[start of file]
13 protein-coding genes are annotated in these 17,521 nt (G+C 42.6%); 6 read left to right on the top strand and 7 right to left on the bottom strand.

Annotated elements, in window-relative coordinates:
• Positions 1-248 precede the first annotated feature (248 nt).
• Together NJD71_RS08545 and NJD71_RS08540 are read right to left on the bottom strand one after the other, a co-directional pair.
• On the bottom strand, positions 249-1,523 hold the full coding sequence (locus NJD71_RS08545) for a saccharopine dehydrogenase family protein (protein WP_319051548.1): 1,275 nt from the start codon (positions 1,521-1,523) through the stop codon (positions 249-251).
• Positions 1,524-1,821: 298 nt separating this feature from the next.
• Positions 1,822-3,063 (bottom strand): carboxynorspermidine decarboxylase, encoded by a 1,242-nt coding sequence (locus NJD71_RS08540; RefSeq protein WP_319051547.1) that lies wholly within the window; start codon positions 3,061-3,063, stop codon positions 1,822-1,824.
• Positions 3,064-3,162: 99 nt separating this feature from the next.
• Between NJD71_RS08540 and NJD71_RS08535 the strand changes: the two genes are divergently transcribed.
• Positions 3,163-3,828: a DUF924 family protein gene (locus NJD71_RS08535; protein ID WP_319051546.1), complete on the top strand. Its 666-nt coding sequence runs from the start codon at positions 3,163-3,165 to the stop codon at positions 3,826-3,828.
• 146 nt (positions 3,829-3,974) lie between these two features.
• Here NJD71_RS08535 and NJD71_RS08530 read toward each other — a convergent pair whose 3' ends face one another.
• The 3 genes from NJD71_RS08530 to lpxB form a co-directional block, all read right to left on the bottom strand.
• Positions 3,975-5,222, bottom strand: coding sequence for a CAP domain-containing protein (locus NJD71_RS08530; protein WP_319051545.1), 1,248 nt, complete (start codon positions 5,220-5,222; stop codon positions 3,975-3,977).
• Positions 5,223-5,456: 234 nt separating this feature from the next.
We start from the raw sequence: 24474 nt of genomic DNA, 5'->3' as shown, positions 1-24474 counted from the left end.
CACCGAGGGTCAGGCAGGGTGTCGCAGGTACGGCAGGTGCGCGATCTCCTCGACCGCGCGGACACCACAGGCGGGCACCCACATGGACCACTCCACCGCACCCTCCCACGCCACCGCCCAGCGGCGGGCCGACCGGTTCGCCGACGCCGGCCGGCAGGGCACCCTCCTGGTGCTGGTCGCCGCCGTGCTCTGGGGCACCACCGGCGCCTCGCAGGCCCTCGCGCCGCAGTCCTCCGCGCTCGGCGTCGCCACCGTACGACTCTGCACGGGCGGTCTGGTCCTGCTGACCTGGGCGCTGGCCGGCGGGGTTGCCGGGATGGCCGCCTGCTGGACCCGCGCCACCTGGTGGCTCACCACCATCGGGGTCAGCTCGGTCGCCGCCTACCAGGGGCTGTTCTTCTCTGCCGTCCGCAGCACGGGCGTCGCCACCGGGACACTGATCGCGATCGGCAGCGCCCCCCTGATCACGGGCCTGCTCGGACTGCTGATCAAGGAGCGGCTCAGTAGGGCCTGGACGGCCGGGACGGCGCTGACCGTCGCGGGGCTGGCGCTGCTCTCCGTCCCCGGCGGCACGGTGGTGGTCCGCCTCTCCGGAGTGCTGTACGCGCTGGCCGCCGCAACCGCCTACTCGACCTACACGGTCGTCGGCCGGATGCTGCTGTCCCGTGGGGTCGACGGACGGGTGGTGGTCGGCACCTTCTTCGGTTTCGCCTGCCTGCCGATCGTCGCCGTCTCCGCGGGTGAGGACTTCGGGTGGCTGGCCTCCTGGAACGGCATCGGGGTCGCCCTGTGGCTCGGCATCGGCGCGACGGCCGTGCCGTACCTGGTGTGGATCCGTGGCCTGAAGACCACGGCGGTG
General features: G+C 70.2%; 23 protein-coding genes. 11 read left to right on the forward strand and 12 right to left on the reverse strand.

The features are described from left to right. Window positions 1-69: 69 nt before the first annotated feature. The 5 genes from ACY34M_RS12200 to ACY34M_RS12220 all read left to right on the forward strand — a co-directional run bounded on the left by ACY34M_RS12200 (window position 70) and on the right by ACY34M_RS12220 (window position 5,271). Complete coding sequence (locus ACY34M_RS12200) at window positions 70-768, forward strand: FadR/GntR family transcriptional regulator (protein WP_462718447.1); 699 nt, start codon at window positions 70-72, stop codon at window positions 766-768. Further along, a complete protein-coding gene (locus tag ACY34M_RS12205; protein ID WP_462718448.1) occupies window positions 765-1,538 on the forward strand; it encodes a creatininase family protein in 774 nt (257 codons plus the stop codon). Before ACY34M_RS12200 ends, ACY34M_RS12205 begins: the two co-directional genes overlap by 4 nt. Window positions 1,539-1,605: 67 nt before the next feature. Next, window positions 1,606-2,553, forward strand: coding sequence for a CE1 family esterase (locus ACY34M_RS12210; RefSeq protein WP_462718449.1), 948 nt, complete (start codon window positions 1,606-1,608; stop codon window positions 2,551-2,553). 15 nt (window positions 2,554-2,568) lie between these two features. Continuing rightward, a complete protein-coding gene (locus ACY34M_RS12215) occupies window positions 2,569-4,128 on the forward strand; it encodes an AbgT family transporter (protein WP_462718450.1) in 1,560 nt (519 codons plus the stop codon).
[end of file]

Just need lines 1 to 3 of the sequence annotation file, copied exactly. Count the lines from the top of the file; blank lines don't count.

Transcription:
13 protein-coding genes are annotated in these 17,521 nt (G+C 42.6%); 6 read left to right on the top strand and 7 right to left on the bottom strand.

Annotated elements, in window-relative coordinates:
• Positions 1-248 precede the first annotated feature (248 nt).